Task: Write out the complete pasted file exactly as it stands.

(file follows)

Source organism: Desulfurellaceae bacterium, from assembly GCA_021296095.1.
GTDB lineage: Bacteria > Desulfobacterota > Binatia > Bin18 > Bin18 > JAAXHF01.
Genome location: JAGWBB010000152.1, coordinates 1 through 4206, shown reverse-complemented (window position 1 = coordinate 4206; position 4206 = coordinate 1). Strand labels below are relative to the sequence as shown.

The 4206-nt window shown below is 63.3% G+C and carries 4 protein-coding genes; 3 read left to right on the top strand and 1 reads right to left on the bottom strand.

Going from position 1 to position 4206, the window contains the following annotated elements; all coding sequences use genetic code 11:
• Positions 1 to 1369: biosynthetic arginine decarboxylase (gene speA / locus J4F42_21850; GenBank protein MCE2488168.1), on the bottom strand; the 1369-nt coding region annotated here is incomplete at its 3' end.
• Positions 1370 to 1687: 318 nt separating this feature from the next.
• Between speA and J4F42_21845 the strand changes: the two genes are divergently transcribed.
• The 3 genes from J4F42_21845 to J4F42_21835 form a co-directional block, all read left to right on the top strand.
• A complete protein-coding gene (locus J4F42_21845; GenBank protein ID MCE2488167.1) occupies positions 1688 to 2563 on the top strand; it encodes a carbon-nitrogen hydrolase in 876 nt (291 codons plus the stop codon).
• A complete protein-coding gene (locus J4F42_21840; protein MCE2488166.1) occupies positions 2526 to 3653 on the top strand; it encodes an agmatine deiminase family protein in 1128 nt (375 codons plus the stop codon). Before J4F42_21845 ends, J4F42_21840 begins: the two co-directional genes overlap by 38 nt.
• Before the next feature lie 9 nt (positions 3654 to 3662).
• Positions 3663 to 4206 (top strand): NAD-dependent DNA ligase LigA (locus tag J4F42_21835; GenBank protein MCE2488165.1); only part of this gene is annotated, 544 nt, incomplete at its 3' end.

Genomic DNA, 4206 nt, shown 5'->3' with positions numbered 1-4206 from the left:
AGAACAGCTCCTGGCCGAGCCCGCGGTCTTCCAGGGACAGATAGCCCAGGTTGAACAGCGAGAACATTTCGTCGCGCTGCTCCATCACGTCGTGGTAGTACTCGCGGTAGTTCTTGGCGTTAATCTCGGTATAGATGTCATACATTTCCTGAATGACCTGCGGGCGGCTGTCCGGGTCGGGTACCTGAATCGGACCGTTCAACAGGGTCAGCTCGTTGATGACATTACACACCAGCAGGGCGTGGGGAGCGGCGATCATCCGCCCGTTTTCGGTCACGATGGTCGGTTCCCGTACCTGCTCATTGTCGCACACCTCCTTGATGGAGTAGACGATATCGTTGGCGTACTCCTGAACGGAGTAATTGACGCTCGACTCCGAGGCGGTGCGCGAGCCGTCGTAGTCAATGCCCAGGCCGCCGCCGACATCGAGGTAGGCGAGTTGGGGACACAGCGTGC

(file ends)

Source organism: Desulfurellaceae bacterium, from assembly GCA_021296095.1.
GTDB lineage: Bacteria > Desulfobacterota > Binatia > Bin18 > Bin18 > JAAXHF01.
Genome location: JAGWBB010000152.1, coordinates 1 through 4206, shown reverse-complemented (window position 1 = coordinate 4206; position 4206 = coordinate 1). Strand labels below are relative to the sequence as shown.

The 4206-nt window shown below is 63.3% G+C and carries 4 protein-coding genes; 3 read left to right on the top strand and 1 reads right to left on the bottom strand.

Going from position 1 to position 4206, the window contains the following annotated elements; all coding sequences use genetic code 11:
• Positions 1 to 1369: biosynthetic arginine decarboxylase (gene speA / locus J4F42_21850; GenBank protein MCE2488168.1), on the bottom strand; the 1369-nt coding region annotated here is incomplete at its 3' end.
• Positions 1370 to 1687: 318 nt separating this feature from the next.
• Between speA and J4F42_21845 the strand changes: the two genes are divergently transcribed.
• The 3 genes from J4F42_21845 to J4F42_21835 form a co-directional block, all read left to right on the top strand.
• A complete protein-coding gene (locus J4F42_21845; GenBank protein ID MCE2488167.1) occupies positions 1688 to 2563 on the top strand; it encodes a carbon-nitrogen hydrolase in 876 nt (291 codons plus the stop codon).
• A complete protein-coding gene (locus J4F42_21840; protein MCE2488166.1) occupies positions 2526 to 3653 on the top strand; it encodes an agmatine deiminase family protein in 1128 nt (375 codons plus the stop codon). Before J4F42_21845 ends, J4F42_21840 begins: the two co-directional genes overlap by 38 nt.
• Before the next feature lie 9 nt (positions 3654 to 3662).
• Positions 3663 to 4206 (top strand): NAD-dependent DNA ligase LigA (locus tag J4F42_21835; GenBank protein MCE2488165.1); only part of this gene is annotated, 544 nt, incomplete at its 3' end.

Genomic DNA, 4206 nt, shown 5'->3' with positions numbered 1-4206 from the left:
AGAACAGCTCCTGGCCGAGCCCGCGGTCTTCCAGGGACAGATAGCCCAGGTTGAACAGCGAGAACATTTCGTCGCGCTGCTCCATCACGTCGTGGTAGTACTCGCGGTAGTTCTTGGCGTTAATCTCGGTATAGATGTCATACATTTCCTGAATGACCTGCGGGCGGCTGTCCGGGTCGGGTACCTGAATCGGACCGTTCAACAGGGTCAGCTCGTTGATGACATTACACACCAGCAGGGCGTGGGGAGCGGCGATCATCCGCCCGTTTTCGGTCACGATGGTCGGTTCCCGTACCTGCTCATTGTCGCACACCTCCTTGATGGAGTAGACGATATCGTTGGCGTACTCCTGAACGGAGTAATTGACGCTCGACTCCGAGGCGGTGCGCGAGCCGTCGTAGTCAATGCCCAGGCCGCCGCCGACATCGAGGTAGGCGAGTTGGGGACACAGCGTGC